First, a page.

Look, I get that my memories of Old Who are filtered through being 15 and loving any shit with aliens and death with it, but the impression I still carry of much of that material is that the creators knew the limitations they were working under and did their best to produce good work within them. It was, on the whole, a show that aimed higher than the popular perception of the kids watching it and treated them like adults, to a degree. So far the modern show seems just the opposite; obstentiably aimed at adults, what with the violence and talk of sex and pop culture references, but aiming below that audience in an attempt to either be an all-ages show or just to let grown-ups feel like teenagers because someone on the telly in an alien fright wig said bum.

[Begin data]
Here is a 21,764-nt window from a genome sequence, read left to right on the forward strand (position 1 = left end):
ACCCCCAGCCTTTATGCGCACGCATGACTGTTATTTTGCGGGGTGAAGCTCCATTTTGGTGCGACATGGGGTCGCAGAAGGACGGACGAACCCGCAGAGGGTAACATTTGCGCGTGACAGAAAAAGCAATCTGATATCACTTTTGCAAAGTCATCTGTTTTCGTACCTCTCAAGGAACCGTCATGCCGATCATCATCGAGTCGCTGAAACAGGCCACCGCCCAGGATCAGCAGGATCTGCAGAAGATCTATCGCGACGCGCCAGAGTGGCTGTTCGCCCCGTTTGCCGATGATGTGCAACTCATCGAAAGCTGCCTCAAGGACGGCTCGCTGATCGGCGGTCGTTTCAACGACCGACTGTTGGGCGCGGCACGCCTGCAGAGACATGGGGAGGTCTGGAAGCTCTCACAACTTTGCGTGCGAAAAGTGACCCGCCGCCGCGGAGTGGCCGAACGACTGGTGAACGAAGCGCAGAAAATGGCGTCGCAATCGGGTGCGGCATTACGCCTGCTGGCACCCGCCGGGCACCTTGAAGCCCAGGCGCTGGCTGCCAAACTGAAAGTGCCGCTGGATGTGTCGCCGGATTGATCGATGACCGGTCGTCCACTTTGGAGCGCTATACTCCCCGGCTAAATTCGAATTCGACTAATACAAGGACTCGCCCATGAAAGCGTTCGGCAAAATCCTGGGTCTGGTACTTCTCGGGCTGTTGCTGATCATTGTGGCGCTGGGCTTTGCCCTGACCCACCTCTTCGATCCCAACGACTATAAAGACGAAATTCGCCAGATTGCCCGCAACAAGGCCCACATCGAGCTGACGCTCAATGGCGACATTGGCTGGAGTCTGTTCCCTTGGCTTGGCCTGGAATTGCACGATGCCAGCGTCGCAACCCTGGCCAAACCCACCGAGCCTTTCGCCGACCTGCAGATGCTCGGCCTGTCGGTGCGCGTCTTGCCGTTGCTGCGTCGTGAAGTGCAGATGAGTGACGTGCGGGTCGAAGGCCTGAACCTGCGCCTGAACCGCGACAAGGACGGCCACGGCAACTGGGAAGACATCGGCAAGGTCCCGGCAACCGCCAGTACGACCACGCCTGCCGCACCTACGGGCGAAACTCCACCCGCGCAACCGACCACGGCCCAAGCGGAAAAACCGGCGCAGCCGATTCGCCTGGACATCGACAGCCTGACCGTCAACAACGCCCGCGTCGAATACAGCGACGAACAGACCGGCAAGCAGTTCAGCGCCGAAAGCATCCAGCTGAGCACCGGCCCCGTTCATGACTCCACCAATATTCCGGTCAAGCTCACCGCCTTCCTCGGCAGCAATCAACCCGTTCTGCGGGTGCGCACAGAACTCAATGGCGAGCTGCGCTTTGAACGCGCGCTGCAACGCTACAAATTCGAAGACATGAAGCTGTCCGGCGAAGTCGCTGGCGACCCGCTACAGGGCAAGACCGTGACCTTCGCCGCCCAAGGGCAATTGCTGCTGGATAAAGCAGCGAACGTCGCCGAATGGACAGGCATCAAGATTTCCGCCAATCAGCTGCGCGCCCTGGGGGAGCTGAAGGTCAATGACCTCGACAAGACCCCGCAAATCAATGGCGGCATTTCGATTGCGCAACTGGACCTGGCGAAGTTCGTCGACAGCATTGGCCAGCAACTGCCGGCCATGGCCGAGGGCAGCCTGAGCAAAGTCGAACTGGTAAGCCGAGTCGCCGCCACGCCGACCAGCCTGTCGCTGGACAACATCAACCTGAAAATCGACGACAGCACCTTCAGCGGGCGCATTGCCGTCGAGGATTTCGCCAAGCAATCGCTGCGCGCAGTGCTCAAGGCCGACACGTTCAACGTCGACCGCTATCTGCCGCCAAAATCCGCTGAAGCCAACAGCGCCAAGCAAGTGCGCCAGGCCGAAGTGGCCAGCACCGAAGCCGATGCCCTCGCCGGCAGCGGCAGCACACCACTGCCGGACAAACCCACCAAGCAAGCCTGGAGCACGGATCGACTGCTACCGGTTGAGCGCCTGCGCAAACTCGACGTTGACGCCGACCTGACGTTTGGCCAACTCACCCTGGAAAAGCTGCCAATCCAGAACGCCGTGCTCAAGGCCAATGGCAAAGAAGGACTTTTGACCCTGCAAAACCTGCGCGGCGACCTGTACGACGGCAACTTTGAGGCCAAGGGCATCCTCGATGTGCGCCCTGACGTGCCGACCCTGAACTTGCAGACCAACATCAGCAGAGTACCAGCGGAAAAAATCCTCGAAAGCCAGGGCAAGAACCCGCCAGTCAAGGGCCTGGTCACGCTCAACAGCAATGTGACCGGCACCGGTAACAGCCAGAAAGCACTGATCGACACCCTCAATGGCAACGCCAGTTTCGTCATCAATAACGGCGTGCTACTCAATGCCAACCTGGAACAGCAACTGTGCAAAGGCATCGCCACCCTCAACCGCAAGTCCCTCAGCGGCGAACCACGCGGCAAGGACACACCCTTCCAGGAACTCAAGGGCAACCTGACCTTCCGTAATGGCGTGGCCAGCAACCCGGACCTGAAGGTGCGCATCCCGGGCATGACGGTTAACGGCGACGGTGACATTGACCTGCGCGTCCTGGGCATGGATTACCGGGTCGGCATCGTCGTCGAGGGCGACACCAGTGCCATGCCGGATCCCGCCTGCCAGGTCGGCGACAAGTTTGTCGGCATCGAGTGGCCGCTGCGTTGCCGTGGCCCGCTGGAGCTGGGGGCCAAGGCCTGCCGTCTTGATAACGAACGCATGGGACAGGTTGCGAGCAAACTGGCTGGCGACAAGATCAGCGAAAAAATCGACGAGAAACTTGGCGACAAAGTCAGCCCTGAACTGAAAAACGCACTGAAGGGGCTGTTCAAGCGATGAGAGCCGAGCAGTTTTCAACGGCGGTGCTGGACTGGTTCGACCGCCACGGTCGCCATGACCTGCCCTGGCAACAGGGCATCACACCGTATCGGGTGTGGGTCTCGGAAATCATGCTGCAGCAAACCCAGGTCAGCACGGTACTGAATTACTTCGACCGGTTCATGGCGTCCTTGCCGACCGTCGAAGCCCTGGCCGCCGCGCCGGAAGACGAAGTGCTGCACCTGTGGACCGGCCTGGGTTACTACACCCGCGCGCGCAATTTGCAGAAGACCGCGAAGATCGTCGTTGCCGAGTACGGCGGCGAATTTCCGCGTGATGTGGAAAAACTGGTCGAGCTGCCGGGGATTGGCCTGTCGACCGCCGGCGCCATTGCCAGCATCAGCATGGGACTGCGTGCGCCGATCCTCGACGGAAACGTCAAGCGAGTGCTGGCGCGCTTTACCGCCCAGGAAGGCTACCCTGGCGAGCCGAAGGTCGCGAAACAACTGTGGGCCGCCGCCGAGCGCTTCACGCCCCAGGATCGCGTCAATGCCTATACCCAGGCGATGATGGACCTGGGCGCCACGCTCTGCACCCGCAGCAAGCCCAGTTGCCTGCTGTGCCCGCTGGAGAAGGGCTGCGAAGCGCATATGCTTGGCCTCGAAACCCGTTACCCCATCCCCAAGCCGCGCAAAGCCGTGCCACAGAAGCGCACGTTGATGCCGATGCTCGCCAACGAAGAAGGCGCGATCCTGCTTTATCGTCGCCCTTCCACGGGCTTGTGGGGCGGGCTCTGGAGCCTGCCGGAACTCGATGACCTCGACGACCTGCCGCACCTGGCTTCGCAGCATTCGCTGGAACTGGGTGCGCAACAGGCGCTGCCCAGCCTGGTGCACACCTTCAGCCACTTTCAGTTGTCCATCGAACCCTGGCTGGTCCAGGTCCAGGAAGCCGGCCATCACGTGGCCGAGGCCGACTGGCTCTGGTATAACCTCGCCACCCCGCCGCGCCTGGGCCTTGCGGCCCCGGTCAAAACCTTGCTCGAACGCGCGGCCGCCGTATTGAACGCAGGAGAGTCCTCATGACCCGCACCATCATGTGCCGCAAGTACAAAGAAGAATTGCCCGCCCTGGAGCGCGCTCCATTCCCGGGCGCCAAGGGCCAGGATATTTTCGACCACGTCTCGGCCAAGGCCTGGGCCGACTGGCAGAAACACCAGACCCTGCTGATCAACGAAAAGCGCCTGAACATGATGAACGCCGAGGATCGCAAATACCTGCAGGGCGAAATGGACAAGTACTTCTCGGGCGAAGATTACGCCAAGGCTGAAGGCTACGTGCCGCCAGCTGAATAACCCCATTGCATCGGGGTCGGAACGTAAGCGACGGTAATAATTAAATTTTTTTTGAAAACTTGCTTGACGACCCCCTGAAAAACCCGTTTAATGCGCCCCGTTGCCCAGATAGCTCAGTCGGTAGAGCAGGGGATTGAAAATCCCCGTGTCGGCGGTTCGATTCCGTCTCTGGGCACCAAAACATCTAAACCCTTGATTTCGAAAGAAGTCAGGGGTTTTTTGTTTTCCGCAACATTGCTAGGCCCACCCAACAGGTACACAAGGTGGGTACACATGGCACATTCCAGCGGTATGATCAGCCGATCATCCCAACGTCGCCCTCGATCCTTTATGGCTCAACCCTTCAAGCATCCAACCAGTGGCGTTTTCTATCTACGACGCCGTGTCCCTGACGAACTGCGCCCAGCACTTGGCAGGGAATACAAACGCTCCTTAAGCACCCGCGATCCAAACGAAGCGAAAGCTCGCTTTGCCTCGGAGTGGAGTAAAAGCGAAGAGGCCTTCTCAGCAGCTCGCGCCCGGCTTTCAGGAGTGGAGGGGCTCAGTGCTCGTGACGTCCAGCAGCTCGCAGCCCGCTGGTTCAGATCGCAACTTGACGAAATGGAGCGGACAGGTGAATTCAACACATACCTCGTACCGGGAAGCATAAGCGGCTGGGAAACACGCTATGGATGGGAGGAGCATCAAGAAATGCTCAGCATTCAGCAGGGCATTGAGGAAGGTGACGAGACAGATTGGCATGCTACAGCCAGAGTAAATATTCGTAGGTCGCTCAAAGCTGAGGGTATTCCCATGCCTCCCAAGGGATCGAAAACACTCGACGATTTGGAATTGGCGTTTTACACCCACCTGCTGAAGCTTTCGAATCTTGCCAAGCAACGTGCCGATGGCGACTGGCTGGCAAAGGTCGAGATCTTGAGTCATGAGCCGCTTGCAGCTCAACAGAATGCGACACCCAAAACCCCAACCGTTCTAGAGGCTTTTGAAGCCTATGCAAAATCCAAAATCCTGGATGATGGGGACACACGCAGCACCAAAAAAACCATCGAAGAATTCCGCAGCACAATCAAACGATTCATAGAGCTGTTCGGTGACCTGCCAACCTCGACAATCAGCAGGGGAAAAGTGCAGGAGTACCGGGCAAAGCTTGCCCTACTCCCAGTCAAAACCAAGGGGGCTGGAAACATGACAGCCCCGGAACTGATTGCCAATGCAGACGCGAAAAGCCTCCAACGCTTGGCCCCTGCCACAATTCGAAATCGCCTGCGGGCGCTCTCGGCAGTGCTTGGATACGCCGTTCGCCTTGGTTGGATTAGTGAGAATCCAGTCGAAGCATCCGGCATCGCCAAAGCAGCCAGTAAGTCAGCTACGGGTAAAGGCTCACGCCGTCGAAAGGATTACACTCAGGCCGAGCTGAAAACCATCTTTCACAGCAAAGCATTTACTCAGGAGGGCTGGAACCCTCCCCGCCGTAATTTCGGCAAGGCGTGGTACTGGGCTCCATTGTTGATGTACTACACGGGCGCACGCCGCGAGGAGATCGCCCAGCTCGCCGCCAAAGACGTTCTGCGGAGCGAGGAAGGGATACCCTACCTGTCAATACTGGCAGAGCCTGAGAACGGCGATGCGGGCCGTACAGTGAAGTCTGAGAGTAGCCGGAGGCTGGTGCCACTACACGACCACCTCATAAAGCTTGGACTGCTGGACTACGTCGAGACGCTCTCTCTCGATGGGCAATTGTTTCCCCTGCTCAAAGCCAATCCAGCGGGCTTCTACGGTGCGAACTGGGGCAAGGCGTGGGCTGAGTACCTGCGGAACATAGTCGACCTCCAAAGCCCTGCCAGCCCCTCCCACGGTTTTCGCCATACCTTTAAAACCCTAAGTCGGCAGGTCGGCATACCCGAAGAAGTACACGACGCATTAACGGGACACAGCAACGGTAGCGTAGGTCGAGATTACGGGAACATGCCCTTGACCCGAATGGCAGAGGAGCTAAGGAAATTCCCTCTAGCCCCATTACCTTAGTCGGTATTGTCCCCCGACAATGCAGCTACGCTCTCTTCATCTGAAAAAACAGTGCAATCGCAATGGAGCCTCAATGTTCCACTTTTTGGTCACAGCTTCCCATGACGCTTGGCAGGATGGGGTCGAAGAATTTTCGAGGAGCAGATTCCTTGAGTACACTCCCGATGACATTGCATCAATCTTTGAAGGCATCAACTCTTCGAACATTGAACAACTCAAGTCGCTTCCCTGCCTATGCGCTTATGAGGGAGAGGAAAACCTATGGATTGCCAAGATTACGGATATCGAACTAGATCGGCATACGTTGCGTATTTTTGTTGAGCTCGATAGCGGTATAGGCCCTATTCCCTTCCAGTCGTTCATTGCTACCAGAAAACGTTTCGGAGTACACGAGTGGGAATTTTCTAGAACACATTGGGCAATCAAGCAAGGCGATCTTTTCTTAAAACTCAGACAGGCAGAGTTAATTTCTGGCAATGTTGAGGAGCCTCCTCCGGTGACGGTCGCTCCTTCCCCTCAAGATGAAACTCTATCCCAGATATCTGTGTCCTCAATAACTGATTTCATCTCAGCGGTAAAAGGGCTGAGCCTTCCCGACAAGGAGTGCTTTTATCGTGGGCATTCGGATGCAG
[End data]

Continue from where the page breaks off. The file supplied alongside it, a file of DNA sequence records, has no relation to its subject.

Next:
Having said all that, Eccleston is a decent Doctor, for all that the scripts just call for him to shout and gurn most of the time. And I quite like Billie Piper's Rose, even though the helplessness forced upon her means that she spends most episodes calling for help. I'm intrigued by the hints of overplot, I thought the third episode with Charles Dickens had some merit, and I'm told that Stephen Moffat's episodes are a lot more engaging and intelligent.
But still. I expected more. I hope at some point I get it.
I also find myself unimpressed with the much-vaunted Doctor Who RPG, which marries largely standard design ideas with undisciplined (if enthusiastic) writing and sloppy, imprecise editing.
But that's flamebait for another time, perhaps.
August 27th, 2011
|10:21 pm - Controlled plummeting for great justice|